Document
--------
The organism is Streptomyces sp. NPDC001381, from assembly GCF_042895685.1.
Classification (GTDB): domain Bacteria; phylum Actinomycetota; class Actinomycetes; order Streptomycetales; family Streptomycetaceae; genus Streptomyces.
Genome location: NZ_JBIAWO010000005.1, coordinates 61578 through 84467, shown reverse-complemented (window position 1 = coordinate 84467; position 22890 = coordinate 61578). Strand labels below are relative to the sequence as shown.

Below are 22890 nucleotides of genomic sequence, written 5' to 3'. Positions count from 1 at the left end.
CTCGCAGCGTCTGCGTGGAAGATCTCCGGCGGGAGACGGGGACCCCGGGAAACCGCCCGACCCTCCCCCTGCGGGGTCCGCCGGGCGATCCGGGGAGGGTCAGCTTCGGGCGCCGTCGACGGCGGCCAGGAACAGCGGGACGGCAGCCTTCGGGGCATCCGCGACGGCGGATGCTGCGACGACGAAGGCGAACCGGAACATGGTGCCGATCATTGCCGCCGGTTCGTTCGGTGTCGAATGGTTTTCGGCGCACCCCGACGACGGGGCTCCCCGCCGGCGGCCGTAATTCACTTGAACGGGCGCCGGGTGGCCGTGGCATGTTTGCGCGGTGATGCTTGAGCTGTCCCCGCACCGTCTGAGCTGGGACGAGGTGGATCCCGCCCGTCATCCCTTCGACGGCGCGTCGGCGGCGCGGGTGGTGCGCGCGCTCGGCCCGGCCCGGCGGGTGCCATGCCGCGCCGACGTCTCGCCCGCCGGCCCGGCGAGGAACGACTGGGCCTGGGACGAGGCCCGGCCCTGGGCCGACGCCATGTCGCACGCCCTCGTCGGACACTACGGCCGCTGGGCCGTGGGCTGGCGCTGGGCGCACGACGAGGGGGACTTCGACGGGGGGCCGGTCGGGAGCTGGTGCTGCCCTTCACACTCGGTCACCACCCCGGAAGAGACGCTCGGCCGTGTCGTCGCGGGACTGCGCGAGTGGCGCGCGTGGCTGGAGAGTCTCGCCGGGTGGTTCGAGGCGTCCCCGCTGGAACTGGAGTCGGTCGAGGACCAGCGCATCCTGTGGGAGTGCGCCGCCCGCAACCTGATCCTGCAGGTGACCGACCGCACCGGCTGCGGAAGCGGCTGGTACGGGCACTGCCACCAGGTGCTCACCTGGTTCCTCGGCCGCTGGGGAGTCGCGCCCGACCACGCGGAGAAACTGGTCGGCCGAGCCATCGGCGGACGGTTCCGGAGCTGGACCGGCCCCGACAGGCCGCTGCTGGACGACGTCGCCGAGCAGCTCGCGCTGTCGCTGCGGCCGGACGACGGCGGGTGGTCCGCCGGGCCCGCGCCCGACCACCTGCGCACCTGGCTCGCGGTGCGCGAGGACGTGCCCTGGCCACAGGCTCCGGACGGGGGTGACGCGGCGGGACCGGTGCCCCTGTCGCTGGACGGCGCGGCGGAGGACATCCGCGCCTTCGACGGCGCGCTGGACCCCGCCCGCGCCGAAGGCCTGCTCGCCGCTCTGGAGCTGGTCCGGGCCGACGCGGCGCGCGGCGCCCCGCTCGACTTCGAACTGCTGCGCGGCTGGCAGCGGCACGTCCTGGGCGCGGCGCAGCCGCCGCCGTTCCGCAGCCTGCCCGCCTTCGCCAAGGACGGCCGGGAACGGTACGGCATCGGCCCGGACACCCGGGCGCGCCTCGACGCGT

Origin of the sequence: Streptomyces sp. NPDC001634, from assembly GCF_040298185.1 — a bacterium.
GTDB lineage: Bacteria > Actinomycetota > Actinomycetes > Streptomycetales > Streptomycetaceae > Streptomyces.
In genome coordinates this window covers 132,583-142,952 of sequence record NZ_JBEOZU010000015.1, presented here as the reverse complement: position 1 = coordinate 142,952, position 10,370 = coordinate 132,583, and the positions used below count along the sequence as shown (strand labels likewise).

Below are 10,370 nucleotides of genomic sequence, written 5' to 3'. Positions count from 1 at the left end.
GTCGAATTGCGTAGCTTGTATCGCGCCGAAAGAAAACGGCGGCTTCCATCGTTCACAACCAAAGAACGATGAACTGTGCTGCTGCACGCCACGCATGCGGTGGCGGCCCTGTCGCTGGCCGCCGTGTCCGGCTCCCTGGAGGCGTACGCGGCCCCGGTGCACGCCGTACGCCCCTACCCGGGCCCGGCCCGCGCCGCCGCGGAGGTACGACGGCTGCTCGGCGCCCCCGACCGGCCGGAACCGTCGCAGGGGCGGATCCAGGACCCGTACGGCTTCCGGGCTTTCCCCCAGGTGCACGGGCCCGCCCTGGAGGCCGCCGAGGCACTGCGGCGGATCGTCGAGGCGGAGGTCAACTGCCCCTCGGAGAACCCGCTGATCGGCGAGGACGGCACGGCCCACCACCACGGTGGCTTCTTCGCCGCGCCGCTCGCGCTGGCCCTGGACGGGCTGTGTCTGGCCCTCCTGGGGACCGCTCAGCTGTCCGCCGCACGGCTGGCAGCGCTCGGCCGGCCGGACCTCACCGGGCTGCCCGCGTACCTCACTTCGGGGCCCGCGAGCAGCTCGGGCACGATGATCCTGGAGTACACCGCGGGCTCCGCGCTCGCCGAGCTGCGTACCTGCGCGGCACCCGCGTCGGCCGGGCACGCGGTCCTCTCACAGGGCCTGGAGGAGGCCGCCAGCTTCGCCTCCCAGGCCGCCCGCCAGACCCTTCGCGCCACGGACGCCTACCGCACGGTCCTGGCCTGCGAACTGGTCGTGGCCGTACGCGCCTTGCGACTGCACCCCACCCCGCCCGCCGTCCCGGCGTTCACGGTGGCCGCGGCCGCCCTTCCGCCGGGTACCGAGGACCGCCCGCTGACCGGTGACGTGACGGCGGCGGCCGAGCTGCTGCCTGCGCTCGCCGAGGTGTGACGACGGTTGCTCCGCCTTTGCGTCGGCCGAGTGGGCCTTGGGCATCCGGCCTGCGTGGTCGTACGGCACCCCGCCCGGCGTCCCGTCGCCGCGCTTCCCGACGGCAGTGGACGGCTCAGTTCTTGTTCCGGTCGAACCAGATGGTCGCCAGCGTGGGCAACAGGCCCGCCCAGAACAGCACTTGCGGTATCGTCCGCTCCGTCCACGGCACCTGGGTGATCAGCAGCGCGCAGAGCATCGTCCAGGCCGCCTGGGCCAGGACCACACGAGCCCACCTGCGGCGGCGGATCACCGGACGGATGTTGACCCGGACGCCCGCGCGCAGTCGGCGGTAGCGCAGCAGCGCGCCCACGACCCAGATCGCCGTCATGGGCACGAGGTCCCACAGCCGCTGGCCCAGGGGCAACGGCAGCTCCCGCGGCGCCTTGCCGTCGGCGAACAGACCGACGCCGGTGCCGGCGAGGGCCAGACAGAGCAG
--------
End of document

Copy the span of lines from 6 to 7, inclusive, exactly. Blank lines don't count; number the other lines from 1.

Origin of the sequence: Streptomyces sp. NPDC001634, from assembly GCF_040298185.1 — a bacterium.
GTDB lineage: Bacteria > Actinomycetota > Actinomycetes > Streptomycetales > Streptomycetaceae > Streptomyces.